79\item
80Instruction set is non-orthogonal.
81For instance, \texttt{MOV} can take 16 combinations of addressing mode out of a possible 300+.
82\end{itemize}
83\end{frame}
84
85\begin{frame}
86\frametitle{The MCS-51 microprocessor III}
87\begin{itemize}
88\item
89Instruction set contains three unconditional jumps: \texttt{AJMP}, \texttt{SJMP} and \texttt{LJMP} (first one rarely used).
90\item
91These differ in the size of permissible offset and the size in bytes of instruction.
92\item
93MCS-51 also has various timers, UART I/O and interrupts.
94Succesor 8052 adds additional timers.
95\item
96Interrupts are simpler than a modern processor, as flags can be used to manually handle errors.
97\end{itemize}
98\end{frame}
99
100\begin{frame}
101\frametitle{Development strategy}
102We built two emulators for the processor.
103
104The first was written in O'Caml.
105This allowed us to `iron out' issues in the design and implementation, and make rapid changes in O'Caml's more permissive type system.
106We made use of O'Caml's ability to perform I/O for debugging purposes.
107
108When we were happy with the O'Caml emulator, we moved to Matita.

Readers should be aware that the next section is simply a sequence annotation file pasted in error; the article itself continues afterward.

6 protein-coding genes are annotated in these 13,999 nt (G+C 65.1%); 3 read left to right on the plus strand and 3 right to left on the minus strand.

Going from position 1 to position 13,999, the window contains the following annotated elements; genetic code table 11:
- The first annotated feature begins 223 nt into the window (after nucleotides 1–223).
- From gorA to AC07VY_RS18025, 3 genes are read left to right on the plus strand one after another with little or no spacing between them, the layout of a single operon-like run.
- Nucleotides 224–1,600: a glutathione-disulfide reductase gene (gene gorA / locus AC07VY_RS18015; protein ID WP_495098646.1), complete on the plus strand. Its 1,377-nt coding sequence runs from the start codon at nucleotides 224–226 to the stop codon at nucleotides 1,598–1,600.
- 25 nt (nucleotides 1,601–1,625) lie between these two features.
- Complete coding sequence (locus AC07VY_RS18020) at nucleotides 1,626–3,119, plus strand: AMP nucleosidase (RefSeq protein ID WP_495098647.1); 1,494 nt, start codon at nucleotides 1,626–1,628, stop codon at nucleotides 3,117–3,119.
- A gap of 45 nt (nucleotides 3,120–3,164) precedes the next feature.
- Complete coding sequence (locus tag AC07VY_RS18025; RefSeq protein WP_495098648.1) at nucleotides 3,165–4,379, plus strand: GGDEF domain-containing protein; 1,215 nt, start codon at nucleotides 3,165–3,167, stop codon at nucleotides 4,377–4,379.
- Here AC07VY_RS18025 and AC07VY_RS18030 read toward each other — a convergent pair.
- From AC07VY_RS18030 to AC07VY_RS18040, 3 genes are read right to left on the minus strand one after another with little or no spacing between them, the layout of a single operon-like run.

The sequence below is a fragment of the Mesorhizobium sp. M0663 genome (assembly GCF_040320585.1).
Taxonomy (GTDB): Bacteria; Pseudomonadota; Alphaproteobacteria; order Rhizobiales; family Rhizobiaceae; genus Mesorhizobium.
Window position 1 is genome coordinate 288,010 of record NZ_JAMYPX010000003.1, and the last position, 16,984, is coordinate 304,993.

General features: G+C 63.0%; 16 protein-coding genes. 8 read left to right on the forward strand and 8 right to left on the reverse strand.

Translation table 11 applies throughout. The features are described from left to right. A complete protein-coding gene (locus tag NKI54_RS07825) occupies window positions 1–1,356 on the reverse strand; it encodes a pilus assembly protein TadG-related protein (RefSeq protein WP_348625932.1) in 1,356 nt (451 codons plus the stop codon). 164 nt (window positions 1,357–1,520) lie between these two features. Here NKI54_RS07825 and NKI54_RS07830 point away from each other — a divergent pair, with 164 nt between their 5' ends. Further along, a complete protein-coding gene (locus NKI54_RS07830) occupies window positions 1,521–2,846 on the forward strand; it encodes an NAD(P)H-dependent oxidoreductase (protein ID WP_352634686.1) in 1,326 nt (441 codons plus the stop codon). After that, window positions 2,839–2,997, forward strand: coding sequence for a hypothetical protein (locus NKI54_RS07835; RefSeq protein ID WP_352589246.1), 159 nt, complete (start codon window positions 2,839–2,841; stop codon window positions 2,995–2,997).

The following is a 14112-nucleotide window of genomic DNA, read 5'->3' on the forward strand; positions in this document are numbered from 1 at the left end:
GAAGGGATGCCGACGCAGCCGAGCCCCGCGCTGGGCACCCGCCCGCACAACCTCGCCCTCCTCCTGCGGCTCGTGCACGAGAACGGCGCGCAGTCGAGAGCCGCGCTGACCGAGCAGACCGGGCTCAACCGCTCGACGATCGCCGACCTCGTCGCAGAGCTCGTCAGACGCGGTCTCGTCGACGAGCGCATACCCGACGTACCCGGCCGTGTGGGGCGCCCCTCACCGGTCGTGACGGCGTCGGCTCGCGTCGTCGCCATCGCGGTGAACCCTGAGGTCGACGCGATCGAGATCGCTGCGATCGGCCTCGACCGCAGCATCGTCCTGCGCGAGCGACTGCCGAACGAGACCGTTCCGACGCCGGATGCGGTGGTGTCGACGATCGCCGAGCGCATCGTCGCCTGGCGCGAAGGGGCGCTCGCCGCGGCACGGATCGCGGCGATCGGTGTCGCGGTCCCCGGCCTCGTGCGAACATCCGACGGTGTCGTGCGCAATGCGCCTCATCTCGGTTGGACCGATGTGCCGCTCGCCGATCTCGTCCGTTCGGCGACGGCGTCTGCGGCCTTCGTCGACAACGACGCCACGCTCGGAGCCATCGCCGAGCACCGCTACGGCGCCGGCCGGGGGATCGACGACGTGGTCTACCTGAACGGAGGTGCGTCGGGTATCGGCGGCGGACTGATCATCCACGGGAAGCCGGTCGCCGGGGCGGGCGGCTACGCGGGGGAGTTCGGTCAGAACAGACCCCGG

109Matita's language is lexically similar to O'Caml, so swathes of code could be copy-pasted with little additional effort.
110\end{frame}
111
112\begin{frame}
113\frametitle{Dealing with the jumps}
114\begin{itemize}
115\item
116Unconditional jumps a problem, as offset has to be computed ahead of time.
117\item
118This is problematic for separate compilation, and also for prototype C compiler.
119\item
120Much better to implement pseudoinstructions which are `assembled away'.
121\item
122Introduce labels and cost labels (for cost traces).
123\item
124Then introduce pseudoinstructions like \texttt{Jump} for unconditional jumping to labels: no offset calculation required beforehand.
125\item
126Other pseudoinstructions introduced: \texttt{Mov} for moving arbitrary (16 bit) data stored at a label (global vars) and conditional jumps to labels.
127\item
128Our assembly language similar to that of SDCC.
129\end{itemize}
130\end{frame}
131
132\begin{frame}[fragile]
133\frametitle{Polymorphic variants and phantom types}
134The instruction set is highly non-orthogonal.
135We used polymorphic variants and phantom types to capture this non-orthogonality in the type system.
136For instance:
137
138\begin{small}
139\begin{lstlisting}
140type direct = [ `DIRECT of byte ]
141type indirect = [ `INDIRECT of bit ]
142...
143type 'addr preinstruction =
144 [ `ADD of acc * [ reg | direct | indirect | data ]
145...
146 | `MOV of
147    (acc * [ reg | direct | indirect | data ],
148     [ reg | indirect ] * [ acc | direct | data ],
149     direct * [ acc | reg | direct | indirect | data ], ...)
150...
151\end{lstlisting}
152\end{small}
153\end{frame}
154
155\begin{frame}[fragile]
156\frametitle{Use of dependent types I}
157This approach worked well in O'Caml, but Matita does not have polymorphic variants, so we need a substitute.